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In Vitro Cell Dev Biol. 1987 Jun;23(6):395-402.

Phenotypes of HeLa S3 variant cell lines resistant to growth inhibition by sodium butyrate.


HeLa cell variants capable of multiplying in the presence of sodium butyrate were used to study the relationship of cell cycle position to human chorionic gonadotropin (hCG) production and regulation of the genes encoding hCG alpha- and beta-subunits. The butyrate-resistant variants exhibit several different stable phenotypes. In wild-type HeLa cells, butyrate arrests cell division and modulates synthesis of alpha- and beta-subunits of glycoprotein hormones by coordinately regulating steady-state levels of their respective mRNAs. Because the variant cell lines replicate, in addition to producing hCG subunits in the presence of butyrate, cell cycle arrest does not seem to be a requirement for expression of glycoprotein hormone genes. Studies of histone modification suggest that neither hyperacetylation of histones H3 and H4 nor dephosphorylation of histones H1 and H2A mediates inhibition of cell replication. In the variants, alpha-subunit and hCG beta levels are independently regulated, as a consequence of independent regulation of alpha- and beta-hCG mRNA levels. Long-term effects of butyrate include derepression of some genes (hCG beta in the variant AO) and repression of others (hCG alpha in variant AO). Moreover, hormone production correlates with the steady-state levels of mRNA for each of the subunits, suggesting that regulation occurs before translation. These findings indicate that the butyrate-resistant variant cell lines are valuable for studies of the molecular mechanisms involved in regulation of expression of ectopic hormones.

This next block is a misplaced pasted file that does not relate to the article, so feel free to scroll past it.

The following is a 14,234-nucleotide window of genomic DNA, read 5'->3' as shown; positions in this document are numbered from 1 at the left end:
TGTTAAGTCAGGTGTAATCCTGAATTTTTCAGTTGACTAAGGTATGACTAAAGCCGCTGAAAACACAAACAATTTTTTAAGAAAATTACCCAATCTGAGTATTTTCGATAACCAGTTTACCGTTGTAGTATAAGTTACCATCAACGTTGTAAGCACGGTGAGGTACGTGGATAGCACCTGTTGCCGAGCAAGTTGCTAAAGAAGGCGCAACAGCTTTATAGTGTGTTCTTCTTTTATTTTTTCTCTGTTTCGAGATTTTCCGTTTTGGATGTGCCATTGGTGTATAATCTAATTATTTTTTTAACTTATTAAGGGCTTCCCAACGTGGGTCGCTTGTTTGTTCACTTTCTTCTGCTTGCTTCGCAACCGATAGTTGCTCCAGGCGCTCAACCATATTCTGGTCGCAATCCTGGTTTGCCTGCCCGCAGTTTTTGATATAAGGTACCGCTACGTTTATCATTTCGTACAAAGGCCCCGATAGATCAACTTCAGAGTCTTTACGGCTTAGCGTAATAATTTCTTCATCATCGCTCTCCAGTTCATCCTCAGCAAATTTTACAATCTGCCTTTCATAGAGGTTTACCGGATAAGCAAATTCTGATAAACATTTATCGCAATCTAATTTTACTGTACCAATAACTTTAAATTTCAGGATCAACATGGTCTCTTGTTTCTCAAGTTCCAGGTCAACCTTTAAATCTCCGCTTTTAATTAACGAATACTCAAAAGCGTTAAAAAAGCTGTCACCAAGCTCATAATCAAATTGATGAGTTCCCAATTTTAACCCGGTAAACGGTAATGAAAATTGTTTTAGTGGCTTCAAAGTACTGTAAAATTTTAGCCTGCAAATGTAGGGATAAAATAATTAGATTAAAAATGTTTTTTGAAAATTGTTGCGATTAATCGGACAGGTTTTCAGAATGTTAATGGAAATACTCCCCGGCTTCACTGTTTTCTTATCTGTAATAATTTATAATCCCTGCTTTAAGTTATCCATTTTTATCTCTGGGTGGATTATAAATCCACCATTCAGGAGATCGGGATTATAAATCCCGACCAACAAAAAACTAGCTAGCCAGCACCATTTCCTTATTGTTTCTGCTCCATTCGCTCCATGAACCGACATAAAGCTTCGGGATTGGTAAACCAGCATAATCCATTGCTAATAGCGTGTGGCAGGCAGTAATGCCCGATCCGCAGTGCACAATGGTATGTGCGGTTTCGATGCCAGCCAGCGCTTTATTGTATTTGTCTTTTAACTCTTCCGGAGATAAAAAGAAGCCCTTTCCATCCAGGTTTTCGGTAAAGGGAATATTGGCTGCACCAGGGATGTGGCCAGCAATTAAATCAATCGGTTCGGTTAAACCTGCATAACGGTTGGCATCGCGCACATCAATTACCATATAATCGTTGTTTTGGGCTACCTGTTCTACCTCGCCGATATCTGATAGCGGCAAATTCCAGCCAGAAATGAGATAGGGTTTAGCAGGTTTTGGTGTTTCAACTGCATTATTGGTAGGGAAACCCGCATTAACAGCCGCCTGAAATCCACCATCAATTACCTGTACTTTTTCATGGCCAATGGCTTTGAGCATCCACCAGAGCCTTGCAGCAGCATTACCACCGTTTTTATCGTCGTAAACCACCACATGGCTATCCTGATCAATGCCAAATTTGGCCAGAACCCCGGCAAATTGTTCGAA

[Indexed for MEDLINE]

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